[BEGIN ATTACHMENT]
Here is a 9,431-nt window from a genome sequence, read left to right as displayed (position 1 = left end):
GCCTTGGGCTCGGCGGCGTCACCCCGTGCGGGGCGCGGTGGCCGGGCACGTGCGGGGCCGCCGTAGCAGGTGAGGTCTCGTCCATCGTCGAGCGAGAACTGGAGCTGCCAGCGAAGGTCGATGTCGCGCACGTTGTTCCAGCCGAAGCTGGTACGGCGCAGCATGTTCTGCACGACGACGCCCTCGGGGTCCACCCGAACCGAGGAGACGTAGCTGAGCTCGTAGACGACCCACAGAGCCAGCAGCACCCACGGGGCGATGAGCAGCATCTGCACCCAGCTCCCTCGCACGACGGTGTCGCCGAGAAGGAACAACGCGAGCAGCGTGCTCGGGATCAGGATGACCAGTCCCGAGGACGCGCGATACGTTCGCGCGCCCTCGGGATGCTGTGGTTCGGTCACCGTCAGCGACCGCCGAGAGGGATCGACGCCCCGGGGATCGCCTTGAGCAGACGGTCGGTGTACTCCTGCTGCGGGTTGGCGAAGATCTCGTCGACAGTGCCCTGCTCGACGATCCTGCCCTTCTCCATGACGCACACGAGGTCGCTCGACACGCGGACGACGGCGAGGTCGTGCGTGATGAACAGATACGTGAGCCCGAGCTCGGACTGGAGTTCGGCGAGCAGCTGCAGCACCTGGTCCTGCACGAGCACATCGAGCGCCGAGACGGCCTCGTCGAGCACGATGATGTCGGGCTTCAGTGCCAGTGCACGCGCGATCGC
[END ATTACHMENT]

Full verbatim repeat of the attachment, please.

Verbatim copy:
Here is a 9,431-nt window from a genome sequence, read left to right as displayed (position 1 = left end):
GCCTTGGGCTCGGCGGCGTCACCCCGTGCGGGGCGCGGTGGCCGGGCACGTGCGGGGCCGCCGTAGCAGGTGAGGTCTCGTCCATCGTCGAGCGAGAACTGGAGCTGCCAGCGAAGGTCGATGTCGCGCACGTTGTTCCAGCCGAAGCTGGTACGGCGCAGCATGTTCTGCACGACGACGCCCTCGGGGTCCACCCGAACCGAGGAGACGTAGCTGAGCTCGTAGACGACCCACAGAGCCAGCAGCACCCACGGGGCGATGAGCAGCATCTGCACCCAGCTCCCTCGCACGACGGTGTCGCCGAGAAGGAACAACGCGAGCAGCGTGCTCGGGATCAGGATGACCAGTCCCGAGGACGCGCGATACGTTCGCGCGCCCTCGGGATGCTGTGGTTCGGTCACCGTCAGCGACCGCCGAGAGGGATCGACGCCCCGGGGATCGCCTTGAGCAGACGGTCGGTGTACTCCTGCTGCGGGTTGGCGAAGATCTCGTCGACAGTGCCCTGCTCGACGATCCTGCCCTTCTCCATGACGCACACGAGGTCGCTCGACACGCGGACGACGGCGAGGTCGTGCGTGATGAACAGATACGTGAGCCCGAGCTCGGACTGGAGTTCGGCGAGCAGCTGCAGCACCTGGTCCTGCACGAGCACATCGAGCGCCGAGACGGCCTCGTCGAGCACGATGATGTCGGGCTTCAGTGCCAGTGCACGCGCGATCGC